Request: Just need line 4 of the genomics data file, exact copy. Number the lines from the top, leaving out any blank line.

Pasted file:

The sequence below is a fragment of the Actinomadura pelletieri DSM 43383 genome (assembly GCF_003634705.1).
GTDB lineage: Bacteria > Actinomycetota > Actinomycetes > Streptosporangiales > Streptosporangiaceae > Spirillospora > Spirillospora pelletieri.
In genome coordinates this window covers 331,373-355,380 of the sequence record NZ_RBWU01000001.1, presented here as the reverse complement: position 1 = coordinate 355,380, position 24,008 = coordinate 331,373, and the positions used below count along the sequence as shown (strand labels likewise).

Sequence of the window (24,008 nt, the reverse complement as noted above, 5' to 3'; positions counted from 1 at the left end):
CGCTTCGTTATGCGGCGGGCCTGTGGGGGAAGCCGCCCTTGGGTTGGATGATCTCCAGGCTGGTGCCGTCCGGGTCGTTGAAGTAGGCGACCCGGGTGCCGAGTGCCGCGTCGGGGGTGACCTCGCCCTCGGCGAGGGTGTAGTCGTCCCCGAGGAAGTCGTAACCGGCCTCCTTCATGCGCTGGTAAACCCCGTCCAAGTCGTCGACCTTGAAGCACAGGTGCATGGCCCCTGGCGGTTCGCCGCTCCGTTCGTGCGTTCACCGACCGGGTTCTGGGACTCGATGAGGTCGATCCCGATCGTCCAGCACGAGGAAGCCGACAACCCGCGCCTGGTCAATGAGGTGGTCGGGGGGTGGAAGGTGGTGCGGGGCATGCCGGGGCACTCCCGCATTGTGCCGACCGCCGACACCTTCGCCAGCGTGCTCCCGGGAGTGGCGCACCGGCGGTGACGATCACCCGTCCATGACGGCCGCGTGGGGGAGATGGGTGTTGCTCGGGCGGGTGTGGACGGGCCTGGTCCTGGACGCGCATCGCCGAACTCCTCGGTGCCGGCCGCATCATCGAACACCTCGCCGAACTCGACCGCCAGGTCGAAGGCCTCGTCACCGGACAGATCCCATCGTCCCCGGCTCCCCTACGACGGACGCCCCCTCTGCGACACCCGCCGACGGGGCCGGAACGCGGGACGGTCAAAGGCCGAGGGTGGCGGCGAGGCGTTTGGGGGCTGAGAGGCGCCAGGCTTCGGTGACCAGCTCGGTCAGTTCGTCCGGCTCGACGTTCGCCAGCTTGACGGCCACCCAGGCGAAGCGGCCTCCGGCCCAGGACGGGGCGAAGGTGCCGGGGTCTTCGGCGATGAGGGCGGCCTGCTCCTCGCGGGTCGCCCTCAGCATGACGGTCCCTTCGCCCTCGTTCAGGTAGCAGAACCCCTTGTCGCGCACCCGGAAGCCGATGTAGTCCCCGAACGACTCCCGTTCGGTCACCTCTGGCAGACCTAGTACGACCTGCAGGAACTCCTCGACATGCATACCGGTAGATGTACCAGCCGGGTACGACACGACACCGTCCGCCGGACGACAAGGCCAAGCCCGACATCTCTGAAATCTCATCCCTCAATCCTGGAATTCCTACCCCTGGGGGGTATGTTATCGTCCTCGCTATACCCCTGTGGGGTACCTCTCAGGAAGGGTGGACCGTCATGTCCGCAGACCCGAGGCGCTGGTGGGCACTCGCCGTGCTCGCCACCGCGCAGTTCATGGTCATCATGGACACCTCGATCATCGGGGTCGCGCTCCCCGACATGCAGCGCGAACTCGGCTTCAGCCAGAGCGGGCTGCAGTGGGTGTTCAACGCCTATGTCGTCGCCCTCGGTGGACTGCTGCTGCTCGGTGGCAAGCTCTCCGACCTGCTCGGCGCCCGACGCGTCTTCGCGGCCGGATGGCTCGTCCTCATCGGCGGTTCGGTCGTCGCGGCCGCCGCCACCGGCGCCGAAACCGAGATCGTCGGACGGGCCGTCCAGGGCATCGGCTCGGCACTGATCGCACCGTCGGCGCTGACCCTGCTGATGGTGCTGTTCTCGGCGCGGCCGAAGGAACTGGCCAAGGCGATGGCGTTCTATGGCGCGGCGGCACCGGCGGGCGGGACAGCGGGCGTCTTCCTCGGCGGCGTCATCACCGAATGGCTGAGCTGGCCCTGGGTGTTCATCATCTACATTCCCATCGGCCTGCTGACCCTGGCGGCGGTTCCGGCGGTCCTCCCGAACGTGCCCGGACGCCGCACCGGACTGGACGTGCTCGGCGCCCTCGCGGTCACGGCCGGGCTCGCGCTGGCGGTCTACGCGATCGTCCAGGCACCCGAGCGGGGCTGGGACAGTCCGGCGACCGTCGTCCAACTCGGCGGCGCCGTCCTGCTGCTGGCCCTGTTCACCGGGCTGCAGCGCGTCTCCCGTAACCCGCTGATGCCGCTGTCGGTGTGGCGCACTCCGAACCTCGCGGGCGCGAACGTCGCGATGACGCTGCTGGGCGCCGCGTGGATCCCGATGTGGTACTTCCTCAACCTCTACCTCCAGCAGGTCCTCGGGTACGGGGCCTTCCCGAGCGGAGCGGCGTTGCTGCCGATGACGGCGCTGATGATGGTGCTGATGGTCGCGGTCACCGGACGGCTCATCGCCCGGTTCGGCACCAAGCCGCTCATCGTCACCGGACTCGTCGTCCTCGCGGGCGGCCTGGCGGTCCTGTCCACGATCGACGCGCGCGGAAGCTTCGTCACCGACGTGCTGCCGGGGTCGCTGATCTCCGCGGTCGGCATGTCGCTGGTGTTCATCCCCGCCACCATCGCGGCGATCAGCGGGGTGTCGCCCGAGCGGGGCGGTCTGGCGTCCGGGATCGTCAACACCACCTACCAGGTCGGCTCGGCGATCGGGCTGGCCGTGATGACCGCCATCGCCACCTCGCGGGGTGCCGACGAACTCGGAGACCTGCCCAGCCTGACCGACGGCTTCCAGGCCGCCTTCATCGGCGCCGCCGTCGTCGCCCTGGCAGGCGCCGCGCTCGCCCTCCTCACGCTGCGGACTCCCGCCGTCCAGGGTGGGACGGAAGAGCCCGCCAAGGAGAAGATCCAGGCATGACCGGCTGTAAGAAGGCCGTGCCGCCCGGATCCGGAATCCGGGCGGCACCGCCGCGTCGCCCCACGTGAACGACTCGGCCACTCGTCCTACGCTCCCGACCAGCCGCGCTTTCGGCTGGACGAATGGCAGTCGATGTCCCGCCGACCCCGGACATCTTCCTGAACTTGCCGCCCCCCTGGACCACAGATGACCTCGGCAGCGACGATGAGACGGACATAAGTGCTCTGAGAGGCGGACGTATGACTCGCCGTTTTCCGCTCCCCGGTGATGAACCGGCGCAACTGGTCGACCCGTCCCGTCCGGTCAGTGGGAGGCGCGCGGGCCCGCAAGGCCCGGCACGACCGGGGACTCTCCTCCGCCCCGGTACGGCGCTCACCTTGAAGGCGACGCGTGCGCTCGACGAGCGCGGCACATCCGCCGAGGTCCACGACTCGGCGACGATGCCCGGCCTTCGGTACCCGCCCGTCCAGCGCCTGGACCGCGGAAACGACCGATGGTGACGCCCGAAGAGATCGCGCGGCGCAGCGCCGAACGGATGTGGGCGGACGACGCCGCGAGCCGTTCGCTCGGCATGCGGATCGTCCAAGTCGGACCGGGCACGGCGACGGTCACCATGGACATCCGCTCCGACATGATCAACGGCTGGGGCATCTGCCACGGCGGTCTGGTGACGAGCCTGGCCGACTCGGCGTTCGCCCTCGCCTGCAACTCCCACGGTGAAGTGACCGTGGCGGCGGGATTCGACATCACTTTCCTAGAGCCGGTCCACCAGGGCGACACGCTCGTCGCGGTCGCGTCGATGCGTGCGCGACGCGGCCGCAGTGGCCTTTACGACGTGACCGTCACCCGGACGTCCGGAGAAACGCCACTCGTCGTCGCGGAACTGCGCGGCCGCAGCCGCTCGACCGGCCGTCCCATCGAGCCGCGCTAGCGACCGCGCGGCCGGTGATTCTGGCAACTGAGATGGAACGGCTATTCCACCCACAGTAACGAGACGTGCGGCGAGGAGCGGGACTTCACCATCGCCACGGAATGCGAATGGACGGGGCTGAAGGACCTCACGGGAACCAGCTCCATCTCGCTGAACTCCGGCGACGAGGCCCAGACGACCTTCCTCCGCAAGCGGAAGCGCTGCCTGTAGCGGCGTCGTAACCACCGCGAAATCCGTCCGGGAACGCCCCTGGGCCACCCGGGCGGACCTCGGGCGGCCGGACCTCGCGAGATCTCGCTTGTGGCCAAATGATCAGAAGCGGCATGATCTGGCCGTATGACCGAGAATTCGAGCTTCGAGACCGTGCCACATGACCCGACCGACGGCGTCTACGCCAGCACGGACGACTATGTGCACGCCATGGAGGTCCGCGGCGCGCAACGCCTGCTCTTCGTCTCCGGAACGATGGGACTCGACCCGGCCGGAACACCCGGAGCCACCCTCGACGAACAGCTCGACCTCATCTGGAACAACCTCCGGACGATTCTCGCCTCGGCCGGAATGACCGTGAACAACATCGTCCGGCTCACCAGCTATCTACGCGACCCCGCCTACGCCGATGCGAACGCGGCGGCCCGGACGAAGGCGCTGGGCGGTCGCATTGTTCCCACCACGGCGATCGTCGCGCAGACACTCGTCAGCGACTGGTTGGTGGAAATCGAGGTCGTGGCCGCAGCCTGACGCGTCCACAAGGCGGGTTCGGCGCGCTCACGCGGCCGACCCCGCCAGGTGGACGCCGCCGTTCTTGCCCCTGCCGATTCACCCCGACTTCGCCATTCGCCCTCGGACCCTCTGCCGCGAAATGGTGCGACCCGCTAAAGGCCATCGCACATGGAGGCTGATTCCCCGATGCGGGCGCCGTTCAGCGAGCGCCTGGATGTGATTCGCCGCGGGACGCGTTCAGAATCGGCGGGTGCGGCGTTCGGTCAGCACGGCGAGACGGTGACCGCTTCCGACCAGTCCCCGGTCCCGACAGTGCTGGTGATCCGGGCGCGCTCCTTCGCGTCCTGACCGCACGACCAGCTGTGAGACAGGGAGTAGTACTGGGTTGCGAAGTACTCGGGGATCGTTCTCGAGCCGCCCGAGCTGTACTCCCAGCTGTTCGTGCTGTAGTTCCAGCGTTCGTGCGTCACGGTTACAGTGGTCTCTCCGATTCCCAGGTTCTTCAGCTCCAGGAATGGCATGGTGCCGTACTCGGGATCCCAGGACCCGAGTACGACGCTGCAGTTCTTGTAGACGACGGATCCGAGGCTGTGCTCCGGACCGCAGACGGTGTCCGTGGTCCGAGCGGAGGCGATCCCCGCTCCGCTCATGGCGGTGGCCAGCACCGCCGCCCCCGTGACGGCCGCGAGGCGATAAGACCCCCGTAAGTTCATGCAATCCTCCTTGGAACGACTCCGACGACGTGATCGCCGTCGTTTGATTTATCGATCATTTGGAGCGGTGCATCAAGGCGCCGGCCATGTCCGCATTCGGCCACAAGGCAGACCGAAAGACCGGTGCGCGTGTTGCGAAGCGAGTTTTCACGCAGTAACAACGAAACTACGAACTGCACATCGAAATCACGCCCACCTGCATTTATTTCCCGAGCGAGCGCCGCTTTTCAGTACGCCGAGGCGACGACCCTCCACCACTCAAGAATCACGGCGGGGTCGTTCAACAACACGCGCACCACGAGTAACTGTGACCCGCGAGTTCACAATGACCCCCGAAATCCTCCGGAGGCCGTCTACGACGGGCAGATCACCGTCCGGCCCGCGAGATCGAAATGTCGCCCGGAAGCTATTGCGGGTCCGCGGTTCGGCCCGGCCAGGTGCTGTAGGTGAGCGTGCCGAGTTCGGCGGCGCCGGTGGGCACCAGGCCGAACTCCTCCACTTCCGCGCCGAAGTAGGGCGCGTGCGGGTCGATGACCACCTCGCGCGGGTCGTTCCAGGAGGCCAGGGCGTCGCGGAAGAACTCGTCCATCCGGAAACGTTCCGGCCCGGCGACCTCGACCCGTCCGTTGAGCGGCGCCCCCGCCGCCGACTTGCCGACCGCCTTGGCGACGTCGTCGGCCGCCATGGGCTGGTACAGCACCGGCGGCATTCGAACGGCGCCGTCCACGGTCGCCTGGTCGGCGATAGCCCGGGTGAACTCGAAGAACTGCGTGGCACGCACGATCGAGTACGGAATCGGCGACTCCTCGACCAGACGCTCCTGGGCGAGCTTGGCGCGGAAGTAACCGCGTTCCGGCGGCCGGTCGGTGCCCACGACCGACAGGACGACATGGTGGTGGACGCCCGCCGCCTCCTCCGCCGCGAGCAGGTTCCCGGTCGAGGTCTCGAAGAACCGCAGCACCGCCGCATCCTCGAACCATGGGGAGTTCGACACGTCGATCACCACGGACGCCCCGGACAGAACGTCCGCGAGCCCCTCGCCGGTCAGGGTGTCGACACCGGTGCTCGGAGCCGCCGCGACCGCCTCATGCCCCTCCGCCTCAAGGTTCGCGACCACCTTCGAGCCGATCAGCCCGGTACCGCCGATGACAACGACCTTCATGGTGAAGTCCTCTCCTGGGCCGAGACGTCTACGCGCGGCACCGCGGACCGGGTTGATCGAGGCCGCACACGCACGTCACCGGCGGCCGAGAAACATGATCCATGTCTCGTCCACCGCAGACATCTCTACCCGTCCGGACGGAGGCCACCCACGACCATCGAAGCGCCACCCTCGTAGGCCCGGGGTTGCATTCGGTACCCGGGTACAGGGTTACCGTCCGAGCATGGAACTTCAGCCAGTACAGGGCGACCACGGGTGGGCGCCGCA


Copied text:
Sequence of the window (24,008 nt, the reverse complement as noted above, 5' to 3'; positions counted from 1 at the left end):